The Glass Castle Symbolism

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As a child, Jeannette Walls moves around constantly with her family. The Walls family would move to different desert towns and settle as long as Mr. Walls can hold a job. When sober, Mr. Walls represents a charismatic father who loves his children and teaches them important life skills. He encourages imagination inside of the Walls kids and often captures their dream and creativity. Together, the family had planned to build a glass castle that contains all of the family’s hope and inspiration. However, at the same time, Mr. Walls is the biggest problem in the family. Mr. Walls is a heavy alcoholic that drinks all of the family’s money away. When desperate, Mr. Walls would even steal money from the family. The drunk Dad would curse at Mom and…show more content…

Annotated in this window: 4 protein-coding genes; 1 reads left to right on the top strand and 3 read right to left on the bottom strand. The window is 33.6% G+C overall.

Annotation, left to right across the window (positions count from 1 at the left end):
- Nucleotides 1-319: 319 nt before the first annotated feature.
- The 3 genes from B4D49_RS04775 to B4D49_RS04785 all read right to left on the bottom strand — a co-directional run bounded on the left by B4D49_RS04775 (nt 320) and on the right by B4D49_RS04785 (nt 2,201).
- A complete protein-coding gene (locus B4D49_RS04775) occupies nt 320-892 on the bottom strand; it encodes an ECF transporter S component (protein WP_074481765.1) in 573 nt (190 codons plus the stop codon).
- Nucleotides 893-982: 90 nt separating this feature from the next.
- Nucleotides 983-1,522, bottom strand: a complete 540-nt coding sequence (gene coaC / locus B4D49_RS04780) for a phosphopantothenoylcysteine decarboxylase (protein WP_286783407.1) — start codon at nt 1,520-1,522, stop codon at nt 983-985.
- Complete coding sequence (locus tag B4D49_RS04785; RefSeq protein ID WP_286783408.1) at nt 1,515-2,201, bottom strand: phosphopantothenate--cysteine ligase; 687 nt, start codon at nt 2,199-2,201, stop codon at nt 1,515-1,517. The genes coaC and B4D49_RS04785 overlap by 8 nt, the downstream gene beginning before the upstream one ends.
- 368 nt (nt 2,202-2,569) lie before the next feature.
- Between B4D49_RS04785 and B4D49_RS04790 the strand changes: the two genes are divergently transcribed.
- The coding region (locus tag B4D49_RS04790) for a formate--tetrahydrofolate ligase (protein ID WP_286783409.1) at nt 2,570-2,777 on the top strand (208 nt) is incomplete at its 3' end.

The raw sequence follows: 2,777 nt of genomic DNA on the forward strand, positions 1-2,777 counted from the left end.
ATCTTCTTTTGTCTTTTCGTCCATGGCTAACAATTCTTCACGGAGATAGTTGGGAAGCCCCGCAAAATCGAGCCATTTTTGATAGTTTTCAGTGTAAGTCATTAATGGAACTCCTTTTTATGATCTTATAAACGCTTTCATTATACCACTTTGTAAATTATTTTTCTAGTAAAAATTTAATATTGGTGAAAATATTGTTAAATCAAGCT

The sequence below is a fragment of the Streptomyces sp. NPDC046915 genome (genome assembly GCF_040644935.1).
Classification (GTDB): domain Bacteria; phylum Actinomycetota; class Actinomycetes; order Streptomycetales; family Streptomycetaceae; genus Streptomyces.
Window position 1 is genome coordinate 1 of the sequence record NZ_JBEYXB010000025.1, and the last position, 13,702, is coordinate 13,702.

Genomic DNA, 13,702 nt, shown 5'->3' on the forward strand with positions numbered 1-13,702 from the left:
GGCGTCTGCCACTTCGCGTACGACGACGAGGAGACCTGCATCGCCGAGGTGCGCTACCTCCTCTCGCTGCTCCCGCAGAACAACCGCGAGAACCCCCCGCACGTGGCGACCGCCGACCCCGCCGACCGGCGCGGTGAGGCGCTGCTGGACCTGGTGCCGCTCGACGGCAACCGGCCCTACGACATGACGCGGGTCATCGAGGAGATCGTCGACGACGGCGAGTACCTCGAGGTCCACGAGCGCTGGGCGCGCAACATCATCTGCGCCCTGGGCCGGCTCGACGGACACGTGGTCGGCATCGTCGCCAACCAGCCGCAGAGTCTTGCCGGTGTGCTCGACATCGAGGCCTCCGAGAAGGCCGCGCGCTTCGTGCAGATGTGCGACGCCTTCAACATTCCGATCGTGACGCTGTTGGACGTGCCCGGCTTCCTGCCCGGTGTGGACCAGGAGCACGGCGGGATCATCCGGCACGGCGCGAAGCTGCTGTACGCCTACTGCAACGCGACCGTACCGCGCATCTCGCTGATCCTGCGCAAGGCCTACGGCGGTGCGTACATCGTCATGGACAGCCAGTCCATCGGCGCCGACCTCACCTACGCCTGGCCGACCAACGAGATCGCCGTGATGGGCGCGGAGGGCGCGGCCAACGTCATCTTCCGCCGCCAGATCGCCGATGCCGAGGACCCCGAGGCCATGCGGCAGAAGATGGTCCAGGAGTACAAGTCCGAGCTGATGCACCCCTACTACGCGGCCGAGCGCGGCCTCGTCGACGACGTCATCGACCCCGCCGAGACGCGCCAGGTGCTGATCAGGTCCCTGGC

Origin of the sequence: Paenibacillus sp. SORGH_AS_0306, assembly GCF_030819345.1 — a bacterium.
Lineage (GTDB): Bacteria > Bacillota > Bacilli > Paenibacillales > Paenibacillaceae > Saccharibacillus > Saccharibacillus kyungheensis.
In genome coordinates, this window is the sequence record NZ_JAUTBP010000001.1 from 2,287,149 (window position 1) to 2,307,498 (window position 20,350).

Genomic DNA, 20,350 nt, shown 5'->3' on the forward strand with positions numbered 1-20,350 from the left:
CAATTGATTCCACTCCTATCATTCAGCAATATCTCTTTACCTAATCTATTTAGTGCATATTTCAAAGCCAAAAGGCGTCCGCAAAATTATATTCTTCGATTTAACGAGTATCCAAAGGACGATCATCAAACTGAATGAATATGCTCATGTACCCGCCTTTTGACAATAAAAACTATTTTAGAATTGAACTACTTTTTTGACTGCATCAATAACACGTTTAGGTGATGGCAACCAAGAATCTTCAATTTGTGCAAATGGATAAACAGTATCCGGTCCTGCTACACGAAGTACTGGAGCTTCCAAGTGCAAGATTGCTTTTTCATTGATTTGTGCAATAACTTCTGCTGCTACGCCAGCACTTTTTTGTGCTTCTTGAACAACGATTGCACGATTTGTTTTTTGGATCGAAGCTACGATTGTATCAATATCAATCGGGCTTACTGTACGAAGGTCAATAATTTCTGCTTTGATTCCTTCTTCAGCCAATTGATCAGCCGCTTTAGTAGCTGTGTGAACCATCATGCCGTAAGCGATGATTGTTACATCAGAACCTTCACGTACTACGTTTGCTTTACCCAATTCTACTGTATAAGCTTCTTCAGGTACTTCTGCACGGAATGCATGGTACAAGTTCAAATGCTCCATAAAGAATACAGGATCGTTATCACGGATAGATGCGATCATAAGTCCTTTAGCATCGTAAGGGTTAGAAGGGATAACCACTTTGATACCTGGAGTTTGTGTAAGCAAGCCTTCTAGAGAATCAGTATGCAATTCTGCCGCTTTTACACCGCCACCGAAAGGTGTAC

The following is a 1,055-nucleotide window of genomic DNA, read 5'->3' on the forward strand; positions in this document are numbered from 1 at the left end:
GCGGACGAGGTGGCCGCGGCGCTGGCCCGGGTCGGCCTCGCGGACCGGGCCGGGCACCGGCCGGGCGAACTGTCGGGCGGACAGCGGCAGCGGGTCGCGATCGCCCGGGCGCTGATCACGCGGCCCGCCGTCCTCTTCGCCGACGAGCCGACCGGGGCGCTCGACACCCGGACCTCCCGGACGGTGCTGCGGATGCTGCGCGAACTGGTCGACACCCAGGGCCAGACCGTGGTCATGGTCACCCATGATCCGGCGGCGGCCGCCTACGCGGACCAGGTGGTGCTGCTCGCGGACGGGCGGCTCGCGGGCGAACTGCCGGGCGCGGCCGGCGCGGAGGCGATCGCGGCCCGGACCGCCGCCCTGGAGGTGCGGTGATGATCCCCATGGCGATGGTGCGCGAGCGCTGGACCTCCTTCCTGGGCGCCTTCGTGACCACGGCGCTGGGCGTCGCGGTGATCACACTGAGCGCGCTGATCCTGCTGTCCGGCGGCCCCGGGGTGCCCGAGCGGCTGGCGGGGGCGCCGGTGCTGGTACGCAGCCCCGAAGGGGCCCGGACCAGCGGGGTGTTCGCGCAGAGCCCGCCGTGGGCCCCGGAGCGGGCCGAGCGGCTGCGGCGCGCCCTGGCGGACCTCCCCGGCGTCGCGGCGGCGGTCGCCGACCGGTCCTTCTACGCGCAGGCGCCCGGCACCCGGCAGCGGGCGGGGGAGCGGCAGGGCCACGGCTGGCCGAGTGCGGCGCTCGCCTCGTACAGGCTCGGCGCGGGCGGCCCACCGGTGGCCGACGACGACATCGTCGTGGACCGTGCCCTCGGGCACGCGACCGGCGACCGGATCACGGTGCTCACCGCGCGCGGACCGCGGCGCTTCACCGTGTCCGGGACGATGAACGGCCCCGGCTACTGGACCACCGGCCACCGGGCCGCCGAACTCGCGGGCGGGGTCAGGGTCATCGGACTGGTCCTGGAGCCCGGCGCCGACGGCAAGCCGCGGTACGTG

Throughout the novel, readers can constantly find symbols with a deeper meaning behind it. Every one of the symbols in the novel is Jeannette’s treasured memories. As the title of the book, the glass castle is one of the main symbols mentioned throughout the novel. The glass castle is a house that the family planned to build together. “It would have a glass ceiling and thick glass walls and even a glass staircase. The Glass Castle would have solar cells on the top that would catch the sun’s rays and convert them into electricity” (Walls 25). The glass castle represents the family’s hope and dream towards the future. The castle represents Mr. Walls’s hope for an idealistic life where he could provide for his family and have a safe, stable roof above their head; the castle also represents all of Jeannette’s wonderful wishes and aspirations growing up. The glass castle is a powerful tie shared by everyone in the Walls family. “[Mr. Walls] [carries] around the blueprints for the Glass Castle wherever [he] went” (Walls 25). Though the glass castle never became a reality, the idea of glass castle bonds the family close together. In addition to the glass castle, another symbol in the book is the mountain goat. Mountain goat is a nickname Rex Walls gave to his favorite daughter Jeannette. There are numerous times in the novel when Rex calls Jeannette mountain goat. “What’s up, Mountain Goat” (Walls 36), “That’s enough, Mountain Goat” (Walls 92), or “ Me and you, Mountain Goat” (Walls 107). Mountain Goat implies Jeannette’s persistence and endurance during times of trouble; Jeannette will never give up, she will keep on trying like a mountain goat. The use of symbolism makes the novel more lively. With the use of symbolism, readers can easily make connections with Walls’s memories. Furthermore, the use of symbolism is a way for Jeannette Walls herself to preserve all the precious
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